by Bruce Marshall, Goldsheet.com Editor

Last week, in issue No. 27, we presented Part I of Save This Spot on the Mount Rushmore of Hoops, in which we touched upon the legacy of the great Bill Russell. The thrust of the story, however, was the magic wand waved by Russell and his Boston Celtics when, inexplicably, and almost unbelievably, they added two more titles to the end of their hard-to-believe haul of championships stretching from 1957 until 1969. In this second of a three-part installment, we continue our review with an in-depth recollection of the remarkable 1967-68 championship run, and how the Celtics rose to meet the challenge of what appeared to be unconquerable foes.

We resume at the outset of the 1967-68 campaign, when Wilt Chamberlain and his Philadelphia 76ers were overwhelming favorites to retain the NBA crown they had taken from the Celtics in the previous 1966-67 term, and in the process perhaps signaling the beginning of a new dynasty in pro hoops...

The late '60s version of the Celtics had a somewhat different look than the championship editions of the late '50s and early '60s. HC Red Auerbach had moved full-time to the front office after the 1965-66 championship, with Russell assuming the role of player-coach. "Russ" was not the only familiar face still in the lineup, as G Sam Jones remained from the outset of the dynasty, which had added another key piece, Ohio State's non-stop John Havlicek, earlier in the '60s. Along with several other supporting cast members including Havlicek's college teammate, G Larry Siegfried, F Don Nelson (via Iowa, the Chicago Zephyrs, and L.A. Lakers), and NYU's cool F Tom "Satch" Sanders, another valued component, but whose aching knees had begun to reduce his effectiveness and contributions by the late '60s.

Auerbach, as always, was looking to add pieces to the Celtic puzzle. As Russell's contributions gravitated more toward defense and rebounding in his later years, and with Sanders' knees providing another concern, Auerbach realized he needed frontline reinforcements. The scoring component was addressed by adding F Bailey Howell from the Baltimore Bullets in exchange for backup C Mel Counts before the 1966-67 season. The former Mississippi State star would relieve some of the scoring load from Russell. Realizing that Russ, now also burdened by coaching duties, might need even further assistance on the blocks, Auerbach shrewdly added thick 6-8 veteran post beast Wayne Embry in a trade with the Cincinnati Royals just two weeks after acquiring Howell. Embry's addition, in particular, was a calculated gamble by Auerbach, who knew, among other things, that the Sixers' Chamberlain had never liked playing against big Wayne, a long-time foe of Chamberlain with the Cincinnati Royals and whose presence reminded of a later-day Wes Unseld.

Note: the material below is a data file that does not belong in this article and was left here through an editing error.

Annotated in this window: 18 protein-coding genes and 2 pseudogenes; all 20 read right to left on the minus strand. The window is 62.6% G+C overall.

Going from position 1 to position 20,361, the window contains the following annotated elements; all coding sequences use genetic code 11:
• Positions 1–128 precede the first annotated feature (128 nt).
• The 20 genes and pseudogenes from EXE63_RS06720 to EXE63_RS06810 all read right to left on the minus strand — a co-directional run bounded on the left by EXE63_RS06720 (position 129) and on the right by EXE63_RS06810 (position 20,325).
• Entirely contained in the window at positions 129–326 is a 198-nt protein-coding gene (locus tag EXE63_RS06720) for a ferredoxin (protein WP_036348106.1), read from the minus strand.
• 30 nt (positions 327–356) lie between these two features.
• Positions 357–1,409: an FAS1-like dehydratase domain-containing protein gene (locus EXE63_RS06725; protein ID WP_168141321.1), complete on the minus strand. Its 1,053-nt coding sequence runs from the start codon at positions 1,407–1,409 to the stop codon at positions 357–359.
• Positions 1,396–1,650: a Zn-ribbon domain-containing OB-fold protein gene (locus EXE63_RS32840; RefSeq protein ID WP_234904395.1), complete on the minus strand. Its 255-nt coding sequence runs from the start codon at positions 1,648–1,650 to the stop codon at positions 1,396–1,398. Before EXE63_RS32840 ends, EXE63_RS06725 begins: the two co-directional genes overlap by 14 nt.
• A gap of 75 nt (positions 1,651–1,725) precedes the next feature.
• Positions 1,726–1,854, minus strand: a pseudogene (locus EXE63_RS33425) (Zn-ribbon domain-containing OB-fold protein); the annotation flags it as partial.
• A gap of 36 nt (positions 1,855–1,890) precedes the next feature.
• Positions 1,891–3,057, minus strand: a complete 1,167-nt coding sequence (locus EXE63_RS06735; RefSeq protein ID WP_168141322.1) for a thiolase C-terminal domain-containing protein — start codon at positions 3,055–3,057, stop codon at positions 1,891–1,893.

This added frontline fortification helped produce 60 wins for the Celtics in the 1966-67 season, but Boston dropped further behind rampant Philadelphia, which romped to both the Eastern Conference and NBA titles. With the graying Celtics a year older in 1967-68, the prospects of overhauling the powerhouse, Wilt-led Sixers seemed an even taller order in 1967-68.

Auerbach had another roster dilemma prior to 1967-68, as longtime G K.C. Jones, a college teammate of Russell's at USF and a key defensive presence on the perimeter throughout the glory years, had retired to take the head coaching job at Brandeis. After adding frontline components in Howell and Embry the preceding year, and now needing something in the backcourt resembling a replacement for K.C., Auerbach surveyed the landscape and plucked ex-Cincinnati Royals G Tom Thacker, who had been a College Player of the Year with the Cincinnati Bearcats in 1963 and who had the well-earned reputation as a defensive stopper, though his career with the Royals had floundered, and he sat out the 1966-67 campaign. Thacker was expected to provide a needed defensive presence off the bench.

The 1967-68 season was also a new frontier of sorts in pro hoops with the introduction of the rival ABA as a potential bidder for player services. This new-found bargaining power among players was not warmly received by Auerbach, who spent much of the offseason tossing player agents out of his office. The crusty Auerbach could always drive a hard bargain, and was not going to be intimidated by the new wave of players and their reps. In that regard, it was still business as usual for the Celtics.

The previous 1866-67 campaign had proven a somewhat difficult year for now player-coach Russell, whose concentration on scoring and rebounding suffered, perhaps in proportion to the time he had to spend thinking about time-outs, substitutions and such. So, prior to the 1967-68 term, Russell practiced during the offseason for the first time in 10 years as he geared up to contribute more offensively, though the contributions would come in shorter bursts, enabling him to catch his breath and coach from the bench while Embry performed in the post.

The league, however, had been waiting a long time for the Boston dynasty to collapse. Would the aged became the infirmed at the same time? Many around the NBA expected as much. The Celtics were no longer the team to beat...Wilt's 76ers were instead. But the magnificent Russell was still part of the Boston equation to make up for lapses by everyone else.